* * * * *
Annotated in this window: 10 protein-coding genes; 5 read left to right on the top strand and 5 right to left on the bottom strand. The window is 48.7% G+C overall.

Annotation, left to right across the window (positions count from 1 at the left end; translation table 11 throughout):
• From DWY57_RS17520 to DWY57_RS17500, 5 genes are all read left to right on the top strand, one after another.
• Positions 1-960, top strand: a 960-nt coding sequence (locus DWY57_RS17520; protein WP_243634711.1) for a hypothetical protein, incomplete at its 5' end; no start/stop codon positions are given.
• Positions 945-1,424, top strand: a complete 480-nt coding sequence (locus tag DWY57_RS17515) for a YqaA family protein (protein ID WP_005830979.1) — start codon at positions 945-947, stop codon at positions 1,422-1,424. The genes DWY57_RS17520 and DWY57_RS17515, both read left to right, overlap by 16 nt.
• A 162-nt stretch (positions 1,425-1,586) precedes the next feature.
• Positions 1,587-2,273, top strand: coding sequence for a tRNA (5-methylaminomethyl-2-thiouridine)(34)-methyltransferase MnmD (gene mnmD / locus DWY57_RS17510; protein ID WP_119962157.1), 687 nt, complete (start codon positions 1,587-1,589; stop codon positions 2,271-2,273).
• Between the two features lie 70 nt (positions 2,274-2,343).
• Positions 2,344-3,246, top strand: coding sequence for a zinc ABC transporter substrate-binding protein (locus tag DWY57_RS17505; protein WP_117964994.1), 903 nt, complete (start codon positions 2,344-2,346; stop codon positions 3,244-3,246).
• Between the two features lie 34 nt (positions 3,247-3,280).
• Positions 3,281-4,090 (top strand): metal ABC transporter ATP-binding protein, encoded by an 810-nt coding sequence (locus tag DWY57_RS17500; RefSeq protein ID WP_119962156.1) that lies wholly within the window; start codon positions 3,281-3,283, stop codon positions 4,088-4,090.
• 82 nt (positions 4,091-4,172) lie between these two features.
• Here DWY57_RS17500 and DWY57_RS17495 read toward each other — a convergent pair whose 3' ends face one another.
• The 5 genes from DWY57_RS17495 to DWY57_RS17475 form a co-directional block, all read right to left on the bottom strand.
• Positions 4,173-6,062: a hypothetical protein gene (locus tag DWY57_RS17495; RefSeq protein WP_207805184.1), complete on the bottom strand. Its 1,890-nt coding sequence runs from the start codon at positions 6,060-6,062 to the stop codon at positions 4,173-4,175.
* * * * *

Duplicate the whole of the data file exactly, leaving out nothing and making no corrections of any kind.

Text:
Annotated in this window: 10 protein-coding genes; 5 read left to right on the top strand and 5 right to left on the bottom strand. The window is 48.7% G+C overall.

Annotation, left to right across the window (positions count from 1 at the left end; translation table 11 throughout):
• From DWY57_RS17520 to DWY57_RS17500, 5 genes are all read left to right on the top strand, one after another.
• Positions 1-960, top strand: a 960-nt coding sequence (locus DWY57_RS17520; protein WP_243634711.1) for a hypothetical protein, incomplete at its 5' end; no start/stop codon positions are given.
• Positions 945-1,424, top strand: a complete 480-nt coding sequence (locus tag DWY57_RS17515) for a YqaA family protein (protein ID WP_005830979.1) — start codon at positions 945-947, stop codon at positions 1,422-1,424. The genes DWY57_RS17520 and DWY57_RS17515, both read left to right, overlap by 16 nt.
• A 162-nt stretch (positions 1,425-1,586) precedes the next feature.
• Positions 1,587-2,273, top strand: coding sequence for a tRNA (5-methylaminomethyl-2-thiouridine)(34)-methyltransferase MnmD (gene mnmD / locus DWY57_RS17510; protein ID WP_119962157.1), 687 nt, complete (start codon positions 1,587-1,589; stop codon positions 2,271-2,273).
• Between the two features lie 70 nt (positions 2,274-2,343).
• Positions 2,344-3,246, top strand: coding sequence for a zinc ABC transporter substrate-binding protein (locus tag DWY57_RS17505; protein WP_117964994.1), 903 nt, complete (start codon positions 2,344-2,346; stop codon positions 3,244-3,246).
• Between the two features lie 34 nt (positions 3,247-3,280).
• Positions 3,281-4,090 (top strand): metal ABC transporter ATP-binding protein, encoded by an 810-nt coding sequence (locus tag DWY57_RS17500; RefSeq protein ID WP_119962156.1) that lies wholly within the window; start codon positions 3,281-3,283, stop codon positions 4,088-4,090.
• 82 nt (positions 4,091-4,172) lie between these two features.
• Here DWY57_RS17500 and DWY57_RS17495 read toward each other — a convergent pair whose 3' ends face one another.
• The 5 genes from DWY57_RS17495 to DWY57_RS17475 form a co-directional block, all read right to left on the bottom strand.
• Positions 4,173-6,062: a hypothetical protein gene (locus tag DWY57_RS17495; RefSeq protein WP_207805184.1), complete on the bottom strand. Its 1,890-nt coding sequence runs from the start codon at positions 6,060-6,062 to the stop codon at positions 4,173-4,175.